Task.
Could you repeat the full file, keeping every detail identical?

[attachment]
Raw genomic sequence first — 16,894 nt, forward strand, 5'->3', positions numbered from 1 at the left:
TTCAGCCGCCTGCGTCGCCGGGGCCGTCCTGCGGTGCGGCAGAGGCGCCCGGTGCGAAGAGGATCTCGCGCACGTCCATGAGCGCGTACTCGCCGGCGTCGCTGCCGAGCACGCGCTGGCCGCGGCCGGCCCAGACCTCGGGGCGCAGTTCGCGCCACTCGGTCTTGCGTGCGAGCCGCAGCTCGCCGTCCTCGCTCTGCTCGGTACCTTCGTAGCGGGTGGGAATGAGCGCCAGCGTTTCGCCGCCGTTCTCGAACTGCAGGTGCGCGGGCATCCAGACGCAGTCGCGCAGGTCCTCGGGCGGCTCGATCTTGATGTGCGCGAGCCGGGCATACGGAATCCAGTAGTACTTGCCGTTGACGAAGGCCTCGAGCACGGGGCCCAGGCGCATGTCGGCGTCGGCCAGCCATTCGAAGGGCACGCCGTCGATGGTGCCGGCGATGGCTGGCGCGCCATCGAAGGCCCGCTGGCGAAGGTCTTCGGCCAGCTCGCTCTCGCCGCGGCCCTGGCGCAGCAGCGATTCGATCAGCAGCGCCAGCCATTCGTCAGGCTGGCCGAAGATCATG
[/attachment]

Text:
Raw genomic sequence first — 16,894 nt, forward strand, 5'->3', positions numbered from 1 at the left:
TTCAGCCGCCTGCGTCGCCGGGGCCGTCCTGCGGTGCGGCAGAGGCGCCCGGTGCGAAGAGGATCTCGCGCACGTCCATGAGCGCGTACTCGCCGGCGTCGCTGCCGAGCACGCGCTGGCCGCGGCCGGCCCAGACCTCGGGGCGCAGTTCGCGCCACTCGGTCTTGCGTGCGAGCCGCAGCTCGCCGTCCTCGCTCTGCTCGGTACCTTCGTAGCGGGTGGGAATGAGCGCCAGCGTTTCGCCGCCGTTCTCGAACTGCAGGTGCGCGGGCATCCAGACGCAGTCGCGCAGGTCCTCGGGCGGCTCGATCTTGATGTGCGCGAGCCGGGCATACGGAATCCAGTAGTACTTGCCGTTGACGAAGGCCTCGAGCACGGGGCCCAGGCGCATGTCGGCGTCGGCCAGCCATTCGAAGGGCACGCCGTCGATGGTGCCGGCGATGGCTGGCGCGCCATCGAAGGCCCGCTGGCGAAGGTCTTCGGCCAGCTCGCTCTCGCCGCGGCCCTGGCGCAGCAGCGATTCGATCAGCAGCGCCAGCCATTCGTCAGGCTGGCCGAAGATCATG